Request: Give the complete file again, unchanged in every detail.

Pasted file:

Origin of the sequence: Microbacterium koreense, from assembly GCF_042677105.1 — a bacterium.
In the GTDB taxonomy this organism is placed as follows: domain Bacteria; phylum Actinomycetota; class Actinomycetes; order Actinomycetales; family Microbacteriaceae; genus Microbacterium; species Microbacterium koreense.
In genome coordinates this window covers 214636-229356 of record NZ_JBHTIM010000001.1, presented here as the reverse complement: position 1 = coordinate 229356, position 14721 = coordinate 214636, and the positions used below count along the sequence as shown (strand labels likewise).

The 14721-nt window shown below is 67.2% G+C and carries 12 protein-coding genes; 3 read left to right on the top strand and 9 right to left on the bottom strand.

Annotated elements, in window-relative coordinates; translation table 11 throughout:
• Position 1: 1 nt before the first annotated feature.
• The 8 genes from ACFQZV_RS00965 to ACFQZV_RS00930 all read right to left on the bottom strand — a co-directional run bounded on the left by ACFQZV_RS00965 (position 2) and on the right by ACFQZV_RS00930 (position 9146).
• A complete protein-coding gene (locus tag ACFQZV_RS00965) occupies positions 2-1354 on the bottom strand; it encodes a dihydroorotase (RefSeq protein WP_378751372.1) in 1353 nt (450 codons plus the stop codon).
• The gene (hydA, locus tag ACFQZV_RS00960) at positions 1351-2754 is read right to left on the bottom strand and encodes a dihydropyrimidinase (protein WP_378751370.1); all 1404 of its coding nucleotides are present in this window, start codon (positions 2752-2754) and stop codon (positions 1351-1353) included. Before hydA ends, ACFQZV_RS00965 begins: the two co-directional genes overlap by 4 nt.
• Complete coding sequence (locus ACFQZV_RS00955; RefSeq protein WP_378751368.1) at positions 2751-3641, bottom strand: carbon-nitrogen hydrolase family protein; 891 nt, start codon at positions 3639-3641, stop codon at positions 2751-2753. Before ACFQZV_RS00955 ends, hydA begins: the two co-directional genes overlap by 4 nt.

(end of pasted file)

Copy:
Origin of the sequence: Microbacterium koreense, from assembly GCF_042677105.1 — a bacterium.
In the GTDB taxonomy this organism is placed as follows: domain Bacteria; phylum Actinomycetota; class Actinomycetes; order Actinomycetales; family Microbacteriaceae; genus Microbacterium; species Microbacterium koreense.
In genome coordinates this window covers 214636-229356 of record NZ_JBHTIM010000001.1, presented here as the reverse complement: position 1 = coordinate 229356, position 14721 = coordinate 214636, and the positions used below count along the sequence as shown (strand labels likewise).

The 14721-nt window shown below is 67.2% G+C and carries 12 protein-coding genes; 3 read left to right on the top strand and 9 right to left on the bottom strand.

Annotated elements, in window-relative coordinates; translation table 11 throughout:
• Position 1: 1 nt before the first annotated feature.
• The 8 genes from ACFQZV_RS00965 to ACFQZV_RS00930 all read right to left on the bottom strand — a co-directional run bounded on the left by ACFQZV_RS00965 (position 2) and on the right by ACFQZV_RS00930 (position 9146).
• A complete protein-coding gene (locus tag ACFQZV_RS00965) occupies positions 2-1354 on the bottom strand; it encodes a dihydroorotase (RefSeq protein WP_378751372.1) in 1353 nt (450 codons plus the stop codon).
• The gene (hydA, locus tag ACFQZV_RS00960) at positions 1351-2754 is read right to left on the bottom strand and encodes a dihydropyrimidinase (protein WP_378751370.1); all 1404 of its coding nucleotides are present in this window, start codon (positions 2752-2754) and stop codon (positions 1351-1353) included. Before hydA ends, ACFQZV_RS00965 begins: the two co-directional genes overlap by 4 nt.
• Complete coding sequence (locus ACFQZV_RS00955; RefSeq protein WP_378751368.1) at positions 2751-3641, bottom strand: carbon-nitrogen hydrolase family protein; 891 nt, start codon at positions 3639-3641, stop codon at positions 2751-2753. Before ACFQZV_RS00955 ends, hydA begins: the two co-directional genes overlap by 4 nt.